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Sophomore Epee Justin Yoo and Junior Epee Jake Raynis are much more than college teammates — they are childhood friends.

Credit: Lizzy Machielse , Lizzy Machielse

The core of No. 6 Penn men’s fencing can be traced back to a childhood bond formed across the country nearly a decade ago. Jake Raynis and Justin Yoo, both epee fencers from California, have been instrumental in Penn’s success both this year and last. Imagining this team without either of these two seems odd, but it was almost a reality.

Raynis and Yoo met when they were 12 and 11 years old, respectively, and from that point on did basically all of their fencing together. Though their high school team was not highly competitive, they also fenced for the same club team throughout high school, strengthening their friendship even further.

As the older of the two, Raynis was the first to pick a school. His older brother was also a collegiate fencer; his brother, however, fenced at rival Harvard. Jake chose not to join his brother, instead coming to Penn and helping to raise the program to a new level.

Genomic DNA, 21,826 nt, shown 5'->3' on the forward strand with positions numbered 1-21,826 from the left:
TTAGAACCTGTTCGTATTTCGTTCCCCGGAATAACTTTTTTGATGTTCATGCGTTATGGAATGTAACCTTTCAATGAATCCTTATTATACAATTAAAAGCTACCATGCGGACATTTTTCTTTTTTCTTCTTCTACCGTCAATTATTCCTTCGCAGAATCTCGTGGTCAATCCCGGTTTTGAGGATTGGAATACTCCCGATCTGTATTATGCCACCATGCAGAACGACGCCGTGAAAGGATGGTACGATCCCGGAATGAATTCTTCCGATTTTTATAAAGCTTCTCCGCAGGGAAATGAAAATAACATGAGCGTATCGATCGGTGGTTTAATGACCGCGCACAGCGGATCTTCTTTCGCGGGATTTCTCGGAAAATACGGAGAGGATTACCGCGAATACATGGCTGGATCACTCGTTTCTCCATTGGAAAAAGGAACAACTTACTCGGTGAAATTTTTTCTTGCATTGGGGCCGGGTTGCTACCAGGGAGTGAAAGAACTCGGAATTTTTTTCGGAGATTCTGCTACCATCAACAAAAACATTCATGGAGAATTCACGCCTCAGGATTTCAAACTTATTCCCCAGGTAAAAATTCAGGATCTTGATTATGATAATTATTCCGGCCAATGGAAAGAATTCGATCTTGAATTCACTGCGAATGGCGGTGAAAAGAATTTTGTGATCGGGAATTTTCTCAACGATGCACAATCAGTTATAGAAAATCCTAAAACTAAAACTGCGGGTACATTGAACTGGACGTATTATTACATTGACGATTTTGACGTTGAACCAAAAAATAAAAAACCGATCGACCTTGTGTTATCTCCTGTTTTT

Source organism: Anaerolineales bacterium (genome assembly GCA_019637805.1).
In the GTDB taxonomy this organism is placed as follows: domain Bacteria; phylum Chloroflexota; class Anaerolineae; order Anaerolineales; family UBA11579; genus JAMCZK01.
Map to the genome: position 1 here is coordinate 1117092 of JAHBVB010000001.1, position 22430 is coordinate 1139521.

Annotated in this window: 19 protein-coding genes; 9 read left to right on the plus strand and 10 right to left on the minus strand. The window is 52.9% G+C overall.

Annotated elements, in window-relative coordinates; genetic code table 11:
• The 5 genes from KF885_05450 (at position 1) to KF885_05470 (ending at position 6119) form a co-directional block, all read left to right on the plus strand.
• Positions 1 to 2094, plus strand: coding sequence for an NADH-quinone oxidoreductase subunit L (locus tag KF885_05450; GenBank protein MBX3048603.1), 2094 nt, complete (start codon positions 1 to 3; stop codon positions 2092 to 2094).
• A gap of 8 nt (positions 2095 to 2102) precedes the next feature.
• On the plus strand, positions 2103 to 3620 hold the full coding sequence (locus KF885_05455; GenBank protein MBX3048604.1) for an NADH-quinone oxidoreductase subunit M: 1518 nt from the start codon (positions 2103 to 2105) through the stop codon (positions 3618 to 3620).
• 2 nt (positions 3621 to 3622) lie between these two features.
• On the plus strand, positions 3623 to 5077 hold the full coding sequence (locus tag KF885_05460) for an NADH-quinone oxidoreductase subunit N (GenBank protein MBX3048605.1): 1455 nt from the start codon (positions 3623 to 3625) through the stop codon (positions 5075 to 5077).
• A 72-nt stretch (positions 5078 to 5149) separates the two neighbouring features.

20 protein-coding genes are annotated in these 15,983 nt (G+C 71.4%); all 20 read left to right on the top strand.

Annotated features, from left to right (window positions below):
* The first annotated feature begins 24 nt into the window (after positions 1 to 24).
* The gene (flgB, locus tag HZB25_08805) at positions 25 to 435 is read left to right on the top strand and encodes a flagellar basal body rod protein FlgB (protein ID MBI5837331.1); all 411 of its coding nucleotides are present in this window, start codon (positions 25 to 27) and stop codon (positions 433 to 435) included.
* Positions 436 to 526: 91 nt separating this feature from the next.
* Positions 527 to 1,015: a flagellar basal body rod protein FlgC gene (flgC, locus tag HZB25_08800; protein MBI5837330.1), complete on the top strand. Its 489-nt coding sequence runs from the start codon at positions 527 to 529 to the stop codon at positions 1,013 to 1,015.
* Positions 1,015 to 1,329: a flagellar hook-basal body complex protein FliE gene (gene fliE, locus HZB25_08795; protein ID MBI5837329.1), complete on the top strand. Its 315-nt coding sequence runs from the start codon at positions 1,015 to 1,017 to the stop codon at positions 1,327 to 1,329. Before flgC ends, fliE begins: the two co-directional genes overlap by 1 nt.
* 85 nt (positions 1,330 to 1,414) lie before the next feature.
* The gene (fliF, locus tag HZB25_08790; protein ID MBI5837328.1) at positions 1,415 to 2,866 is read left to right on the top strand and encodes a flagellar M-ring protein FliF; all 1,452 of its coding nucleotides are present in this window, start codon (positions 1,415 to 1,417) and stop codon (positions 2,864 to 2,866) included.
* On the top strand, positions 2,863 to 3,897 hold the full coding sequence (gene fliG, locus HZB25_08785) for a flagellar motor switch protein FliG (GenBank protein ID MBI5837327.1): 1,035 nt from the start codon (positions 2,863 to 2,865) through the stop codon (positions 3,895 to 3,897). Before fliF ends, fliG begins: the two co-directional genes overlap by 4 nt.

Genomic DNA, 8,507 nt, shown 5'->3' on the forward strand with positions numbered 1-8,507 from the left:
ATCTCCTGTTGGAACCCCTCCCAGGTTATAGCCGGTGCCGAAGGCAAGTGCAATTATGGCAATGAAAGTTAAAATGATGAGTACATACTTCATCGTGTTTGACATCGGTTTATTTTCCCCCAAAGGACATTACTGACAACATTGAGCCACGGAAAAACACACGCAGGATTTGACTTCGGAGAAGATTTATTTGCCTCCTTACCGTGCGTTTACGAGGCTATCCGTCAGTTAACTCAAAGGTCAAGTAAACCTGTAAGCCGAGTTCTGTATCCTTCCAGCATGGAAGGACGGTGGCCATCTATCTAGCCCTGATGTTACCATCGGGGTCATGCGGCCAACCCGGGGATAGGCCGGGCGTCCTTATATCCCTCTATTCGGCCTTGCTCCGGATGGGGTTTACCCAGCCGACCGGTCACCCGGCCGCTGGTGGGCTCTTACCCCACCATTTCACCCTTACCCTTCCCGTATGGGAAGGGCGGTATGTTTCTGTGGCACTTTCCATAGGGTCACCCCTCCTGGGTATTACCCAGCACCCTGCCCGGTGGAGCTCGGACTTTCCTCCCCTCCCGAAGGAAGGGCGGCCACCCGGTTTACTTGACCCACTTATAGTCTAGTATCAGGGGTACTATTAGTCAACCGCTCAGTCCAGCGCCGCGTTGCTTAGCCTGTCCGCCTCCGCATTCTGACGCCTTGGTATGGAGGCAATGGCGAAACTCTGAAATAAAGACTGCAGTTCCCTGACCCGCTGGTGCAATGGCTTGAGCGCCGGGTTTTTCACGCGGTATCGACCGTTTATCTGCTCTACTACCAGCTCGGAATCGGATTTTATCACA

“I knew a lot of people on the Penn team,” he explained, “and they all had really good things to say about the program.”

Landing Raynis was crucial for Penn’s program, not only because he is a highly skilled fencer, but also because his ties to Yoo made it much more likely that he would also choose Penn.

“I would say some part of my decision to fence at Penn was Jake,” Yoo said. “Jake being here gave me a sense of comfort before I even started.”

The importance of recruiting Yoo to Penn went beyond just friendship for Raynis.

“Justin is the best fencer for his age category by a mile,” Raynis said. “I knew that getting him would be great for the team.”

Since the two have been on the team together, the results have been excellent. Last year the duo helped Penn achieve its first ever No. 1 ranking and its first Ivy title since 2009. Raynis went 35-20 in dual matches last season, while Yoo finished at 46-16.

Both hope that last year’s success will carry into this year as well. Now with a year under his belt, Yoo can more accurately project the success the team is capable of this year.

“Winning NCAAs [where men’s and women’s teams are scored together] is a reach, because the women’s fencing side [nationwide] is very strong,” last year’s second team All-American explained, “but winning the Ivies and finishing the season in first is our main goal.”

With the childhood friends fencing at this high of a level, the Quakers have reason to be excited for the rest of the season. Though it may have seemed unlikely at a point that Penn would even get one of the two Californians, the two have become the backbone of a team with aspirations to be the best the Quakers have ever had.